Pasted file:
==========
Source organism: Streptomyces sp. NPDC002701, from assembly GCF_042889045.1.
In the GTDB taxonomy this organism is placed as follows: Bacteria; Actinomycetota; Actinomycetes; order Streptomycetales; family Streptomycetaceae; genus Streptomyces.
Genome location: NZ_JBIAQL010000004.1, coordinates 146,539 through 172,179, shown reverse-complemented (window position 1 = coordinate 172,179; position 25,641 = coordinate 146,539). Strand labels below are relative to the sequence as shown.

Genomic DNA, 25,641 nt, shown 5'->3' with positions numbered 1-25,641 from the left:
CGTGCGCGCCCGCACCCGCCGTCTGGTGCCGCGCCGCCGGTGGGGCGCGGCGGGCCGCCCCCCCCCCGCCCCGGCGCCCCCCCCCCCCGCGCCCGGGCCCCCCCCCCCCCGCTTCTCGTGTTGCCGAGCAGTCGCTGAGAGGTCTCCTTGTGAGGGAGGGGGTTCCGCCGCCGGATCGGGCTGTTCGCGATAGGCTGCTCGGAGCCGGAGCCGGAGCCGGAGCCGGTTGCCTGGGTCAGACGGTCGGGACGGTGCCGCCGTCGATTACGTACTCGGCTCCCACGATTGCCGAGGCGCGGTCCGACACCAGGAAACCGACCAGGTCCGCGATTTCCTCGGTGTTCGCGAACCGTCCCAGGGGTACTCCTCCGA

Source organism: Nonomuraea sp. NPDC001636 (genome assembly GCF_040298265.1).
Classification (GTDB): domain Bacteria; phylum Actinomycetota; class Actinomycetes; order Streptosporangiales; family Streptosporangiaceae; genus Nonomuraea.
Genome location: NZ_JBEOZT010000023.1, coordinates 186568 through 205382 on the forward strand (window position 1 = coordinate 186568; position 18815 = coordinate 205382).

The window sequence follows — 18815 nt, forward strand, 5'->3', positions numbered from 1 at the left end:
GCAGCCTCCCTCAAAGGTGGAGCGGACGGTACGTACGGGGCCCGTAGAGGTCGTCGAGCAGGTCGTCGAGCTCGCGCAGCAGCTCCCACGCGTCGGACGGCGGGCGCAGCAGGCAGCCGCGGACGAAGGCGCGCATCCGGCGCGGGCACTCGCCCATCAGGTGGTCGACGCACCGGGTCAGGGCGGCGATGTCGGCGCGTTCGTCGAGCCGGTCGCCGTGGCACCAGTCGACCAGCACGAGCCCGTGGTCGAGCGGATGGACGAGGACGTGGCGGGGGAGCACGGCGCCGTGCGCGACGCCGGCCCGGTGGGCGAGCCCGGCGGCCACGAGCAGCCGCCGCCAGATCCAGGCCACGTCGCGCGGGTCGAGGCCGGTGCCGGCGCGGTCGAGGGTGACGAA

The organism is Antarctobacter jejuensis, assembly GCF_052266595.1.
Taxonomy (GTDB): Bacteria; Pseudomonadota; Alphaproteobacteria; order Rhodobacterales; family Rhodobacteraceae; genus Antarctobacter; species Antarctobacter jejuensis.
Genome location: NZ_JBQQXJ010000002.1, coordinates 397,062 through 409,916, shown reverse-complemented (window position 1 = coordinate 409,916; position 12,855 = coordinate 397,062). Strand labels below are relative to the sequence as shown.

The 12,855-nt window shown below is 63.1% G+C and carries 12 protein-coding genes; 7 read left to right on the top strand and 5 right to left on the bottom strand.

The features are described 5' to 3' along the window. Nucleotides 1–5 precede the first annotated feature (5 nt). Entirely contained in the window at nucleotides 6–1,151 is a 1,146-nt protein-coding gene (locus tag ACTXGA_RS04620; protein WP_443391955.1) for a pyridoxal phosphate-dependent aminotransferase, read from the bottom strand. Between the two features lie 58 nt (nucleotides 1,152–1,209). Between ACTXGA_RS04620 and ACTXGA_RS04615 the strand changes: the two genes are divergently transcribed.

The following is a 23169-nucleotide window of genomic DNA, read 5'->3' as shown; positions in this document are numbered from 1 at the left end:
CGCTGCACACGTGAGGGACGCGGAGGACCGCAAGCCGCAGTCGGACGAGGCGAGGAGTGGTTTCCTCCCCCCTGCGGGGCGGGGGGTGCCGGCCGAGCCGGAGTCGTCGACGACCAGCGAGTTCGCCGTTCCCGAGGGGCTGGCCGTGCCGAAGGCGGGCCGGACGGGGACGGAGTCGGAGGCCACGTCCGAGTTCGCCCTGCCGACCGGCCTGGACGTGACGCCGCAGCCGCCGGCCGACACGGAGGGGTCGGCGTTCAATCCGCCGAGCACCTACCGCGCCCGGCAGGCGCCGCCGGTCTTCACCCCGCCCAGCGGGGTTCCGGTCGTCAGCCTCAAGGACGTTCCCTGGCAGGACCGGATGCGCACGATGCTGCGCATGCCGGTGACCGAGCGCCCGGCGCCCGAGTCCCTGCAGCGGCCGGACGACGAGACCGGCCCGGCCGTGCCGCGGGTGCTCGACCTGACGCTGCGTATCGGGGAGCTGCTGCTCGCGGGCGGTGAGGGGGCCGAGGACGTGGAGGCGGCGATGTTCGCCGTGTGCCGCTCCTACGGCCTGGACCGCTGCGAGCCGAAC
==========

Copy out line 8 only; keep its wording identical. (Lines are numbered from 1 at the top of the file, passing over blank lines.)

Genome location: NZ_JBEOZT010000023.1, coordinates 186568 through 205382 on the forward strand (window position 1 = coordinate 186568; position 18815 = coordinate 205382).